Under the United States–Mexico–Canada Agreement (USMCA), the regional value content (RVC) of a non-textile, non-automotive good must meet the threshold of at least 50% of its content sourced from the North American continent in order to receive the duty-free benefits of the agreement. But customs officials normally rely on the calculations of RVC made by the producer or exporter.
According to reports, the Chinese building wave in Mexico includes entire industrial parks to host Chinese companies. Hofusan Industrial Park, about 25 miles north of Monterrey, is a converted 2,100 acre ranch that is home to manufacturing plants for ten Chinese companies amounting to $1 billion of investment over the past three years. The industrial park is expected to grow to thirty-five businesses over the next two years and have as many as 15,000 workers when at full capacity, more than half the size of the nearest town of Salinas Victoria.
An executive for Hisense, which invested $260 million in a manufacturing plant for refrigerators in 2021 at Hofusan, remarked that his company “had all the benefits under the free trade agreement” due to its product being manufactured in Mexico.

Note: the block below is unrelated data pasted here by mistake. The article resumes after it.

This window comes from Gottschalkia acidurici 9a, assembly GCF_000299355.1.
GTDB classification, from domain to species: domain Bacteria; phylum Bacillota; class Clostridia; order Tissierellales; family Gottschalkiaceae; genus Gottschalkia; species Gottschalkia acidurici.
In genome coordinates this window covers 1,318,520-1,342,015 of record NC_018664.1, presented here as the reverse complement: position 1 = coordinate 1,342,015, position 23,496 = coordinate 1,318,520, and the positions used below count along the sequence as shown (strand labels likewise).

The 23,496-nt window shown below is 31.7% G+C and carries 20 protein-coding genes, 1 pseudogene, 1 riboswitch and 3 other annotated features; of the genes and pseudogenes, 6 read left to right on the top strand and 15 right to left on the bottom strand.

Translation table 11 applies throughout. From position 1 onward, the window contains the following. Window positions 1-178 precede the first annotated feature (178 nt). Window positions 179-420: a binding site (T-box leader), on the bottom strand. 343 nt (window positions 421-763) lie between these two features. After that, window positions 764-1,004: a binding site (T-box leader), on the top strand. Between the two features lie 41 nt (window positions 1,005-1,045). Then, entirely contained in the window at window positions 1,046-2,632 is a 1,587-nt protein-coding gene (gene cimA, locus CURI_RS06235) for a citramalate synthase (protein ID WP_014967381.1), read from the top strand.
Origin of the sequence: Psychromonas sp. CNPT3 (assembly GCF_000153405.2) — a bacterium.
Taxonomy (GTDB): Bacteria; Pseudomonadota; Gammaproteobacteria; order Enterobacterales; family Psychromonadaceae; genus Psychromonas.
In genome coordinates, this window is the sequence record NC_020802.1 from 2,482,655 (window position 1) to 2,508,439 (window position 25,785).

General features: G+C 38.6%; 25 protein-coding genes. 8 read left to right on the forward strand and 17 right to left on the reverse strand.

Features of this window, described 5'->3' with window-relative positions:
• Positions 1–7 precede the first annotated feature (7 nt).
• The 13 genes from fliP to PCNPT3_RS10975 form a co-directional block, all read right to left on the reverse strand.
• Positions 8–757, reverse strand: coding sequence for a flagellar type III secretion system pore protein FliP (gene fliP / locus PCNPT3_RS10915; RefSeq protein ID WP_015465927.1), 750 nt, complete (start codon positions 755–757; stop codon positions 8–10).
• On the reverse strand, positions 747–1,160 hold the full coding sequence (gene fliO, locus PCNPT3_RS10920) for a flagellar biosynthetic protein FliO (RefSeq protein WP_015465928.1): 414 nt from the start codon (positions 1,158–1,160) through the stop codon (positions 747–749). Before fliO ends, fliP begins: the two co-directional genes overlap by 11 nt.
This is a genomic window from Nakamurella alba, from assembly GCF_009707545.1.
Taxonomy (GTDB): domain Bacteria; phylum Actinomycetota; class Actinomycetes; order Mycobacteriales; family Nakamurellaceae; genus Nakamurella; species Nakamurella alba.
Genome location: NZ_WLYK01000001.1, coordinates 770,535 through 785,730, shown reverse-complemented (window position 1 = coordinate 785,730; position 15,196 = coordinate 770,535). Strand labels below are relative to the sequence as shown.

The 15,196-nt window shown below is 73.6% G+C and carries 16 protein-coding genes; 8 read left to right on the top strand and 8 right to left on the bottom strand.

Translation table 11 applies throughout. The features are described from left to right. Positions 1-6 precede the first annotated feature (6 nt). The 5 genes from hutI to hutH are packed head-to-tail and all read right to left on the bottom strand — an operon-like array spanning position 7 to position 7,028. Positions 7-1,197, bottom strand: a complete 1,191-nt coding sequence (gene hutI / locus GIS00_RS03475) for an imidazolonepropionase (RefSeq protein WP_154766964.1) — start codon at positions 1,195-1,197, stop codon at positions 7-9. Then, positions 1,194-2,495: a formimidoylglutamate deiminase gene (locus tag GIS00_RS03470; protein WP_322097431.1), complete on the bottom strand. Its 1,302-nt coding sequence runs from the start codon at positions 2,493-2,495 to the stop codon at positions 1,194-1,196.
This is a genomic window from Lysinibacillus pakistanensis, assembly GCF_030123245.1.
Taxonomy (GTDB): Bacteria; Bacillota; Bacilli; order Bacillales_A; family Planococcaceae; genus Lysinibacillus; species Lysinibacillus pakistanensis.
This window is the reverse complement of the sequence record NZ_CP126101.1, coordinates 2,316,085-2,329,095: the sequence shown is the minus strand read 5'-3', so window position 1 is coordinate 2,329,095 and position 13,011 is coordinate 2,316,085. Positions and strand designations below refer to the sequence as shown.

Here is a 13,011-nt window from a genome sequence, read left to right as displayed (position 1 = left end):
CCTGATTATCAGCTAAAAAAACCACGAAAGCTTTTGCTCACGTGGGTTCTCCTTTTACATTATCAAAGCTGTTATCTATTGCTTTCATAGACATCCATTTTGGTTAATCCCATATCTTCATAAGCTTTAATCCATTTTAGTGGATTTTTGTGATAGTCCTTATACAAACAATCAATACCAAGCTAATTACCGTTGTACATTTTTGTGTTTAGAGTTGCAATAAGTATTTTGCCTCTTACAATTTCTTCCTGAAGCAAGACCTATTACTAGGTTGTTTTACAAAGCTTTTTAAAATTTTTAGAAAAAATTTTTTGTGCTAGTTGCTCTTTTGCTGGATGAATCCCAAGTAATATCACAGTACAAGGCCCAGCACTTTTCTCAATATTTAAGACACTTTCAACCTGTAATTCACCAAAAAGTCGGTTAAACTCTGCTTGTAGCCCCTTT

Chinese firms are well known for using transshipment to penetrate the U.S. market in spite of U.S. efforts to stop the practice. In December, the Department of Commerce found that to avoid tariffs on Chinese solar panels, Chinese companies were manufacturing solar cells and modules in China and then shipping them to Southeast Asian countries for “minor processing before being exported to the United States. Such actions amount to an effort to evade the existing antidumping duty.”
Greater enforcement of the content and source of the components of manufactured goods coming from Mexico is greatly needed. The U.S. Trade Representative (USTR) has to authority to initiate requests to investigate suspected transshipment. In its 2022 Trade Enforcement Priorities Report the USTR laid out one such case of enforcing USMCA in the case of potential transshipment via Mexico of timber forested in Colombia.